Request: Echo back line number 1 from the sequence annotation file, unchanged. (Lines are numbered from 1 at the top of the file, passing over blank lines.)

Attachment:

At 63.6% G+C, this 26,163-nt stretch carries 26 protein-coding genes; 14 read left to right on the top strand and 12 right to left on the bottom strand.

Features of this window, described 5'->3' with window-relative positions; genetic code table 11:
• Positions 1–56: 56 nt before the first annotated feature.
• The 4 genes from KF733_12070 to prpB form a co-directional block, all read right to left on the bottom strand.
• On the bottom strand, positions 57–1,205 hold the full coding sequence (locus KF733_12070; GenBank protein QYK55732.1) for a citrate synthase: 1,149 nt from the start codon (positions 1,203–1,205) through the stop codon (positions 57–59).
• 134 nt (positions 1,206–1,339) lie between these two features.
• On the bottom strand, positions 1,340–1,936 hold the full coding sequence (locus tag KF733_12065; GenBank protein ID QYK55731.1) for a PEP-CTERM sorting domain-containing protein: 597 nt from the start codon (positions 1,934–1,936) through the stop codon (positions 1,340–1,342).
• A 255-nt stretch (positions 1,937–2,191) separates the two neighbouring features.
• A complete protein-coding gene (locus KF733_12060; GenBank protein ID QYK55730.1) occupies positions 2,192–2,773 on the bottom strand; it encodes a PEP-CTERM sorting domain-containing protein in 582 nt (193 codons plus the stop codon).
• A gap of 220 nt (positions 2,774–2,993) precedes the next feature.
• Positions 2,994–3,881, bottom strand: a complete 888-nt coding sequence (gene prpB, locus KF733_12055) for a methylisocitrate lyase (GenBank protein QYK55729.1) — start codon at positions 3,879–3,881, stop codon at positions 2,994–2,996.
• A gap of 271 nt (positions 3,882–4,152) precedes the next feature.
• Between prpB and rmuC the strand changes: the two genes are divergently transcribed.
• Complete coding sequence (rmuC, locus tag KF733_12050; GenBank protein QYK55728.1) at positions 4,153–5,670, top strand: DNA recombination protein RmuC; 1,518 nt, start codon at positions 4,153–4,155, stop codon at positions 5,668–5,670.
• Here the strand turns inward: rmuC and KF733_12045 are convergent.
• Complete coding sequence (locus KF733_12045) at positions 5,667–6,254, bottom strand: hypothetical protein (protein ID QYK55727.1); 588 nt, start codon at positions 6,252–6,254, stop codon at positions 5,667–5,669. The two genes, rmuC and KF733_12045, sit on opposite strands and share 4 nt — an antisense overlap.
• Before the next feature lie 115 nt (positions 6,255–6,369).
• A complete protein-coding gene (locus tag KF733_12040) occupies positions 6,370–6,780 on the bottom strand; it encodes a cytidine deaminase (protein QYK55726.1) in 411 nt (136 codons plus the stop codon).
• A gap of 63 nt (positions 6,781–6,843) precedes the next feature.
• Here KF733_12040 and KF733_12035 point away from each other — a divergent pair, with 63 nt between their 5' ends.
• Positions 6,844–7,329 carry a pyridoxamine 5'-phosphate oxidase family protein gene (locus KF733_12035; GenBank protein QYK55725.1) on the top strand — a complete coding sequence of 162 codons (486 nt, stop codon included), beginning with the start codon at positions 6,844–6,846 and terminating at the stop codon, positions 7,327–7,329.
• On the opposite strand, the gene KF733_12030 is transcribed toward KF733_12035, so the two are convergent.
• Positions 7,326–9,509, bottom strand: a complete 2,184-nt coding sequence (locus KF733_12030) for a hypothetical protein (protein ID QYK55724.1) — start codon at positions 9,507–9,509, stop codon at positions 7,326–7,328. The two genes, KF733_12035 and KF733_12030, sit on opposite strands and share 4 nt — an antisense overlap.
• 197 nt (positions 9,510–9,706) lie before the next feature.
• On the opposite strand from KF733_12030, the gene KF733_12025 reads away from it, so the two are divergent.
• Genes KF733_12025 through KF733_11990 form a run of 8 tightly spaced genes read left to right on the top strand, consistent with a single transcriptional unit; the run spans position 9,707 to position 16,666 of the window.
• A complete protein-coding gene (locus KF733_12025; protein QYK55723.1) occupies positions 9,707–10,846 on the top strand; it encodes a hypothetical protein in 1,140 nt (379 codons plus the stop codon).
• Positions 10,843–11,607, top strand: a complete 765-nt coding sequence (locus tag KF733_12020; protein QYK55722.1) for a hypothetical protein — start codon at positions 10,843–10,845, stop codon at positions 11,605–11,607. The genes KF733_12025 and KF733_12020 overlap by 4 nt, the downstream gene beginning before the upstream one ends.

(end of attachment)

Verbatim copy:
At 63.6% G+C, this 26,163-nt stretch carries 26 protein-coding genes; 14 read left to right on the top strand and 12 right to left on the bottom strand.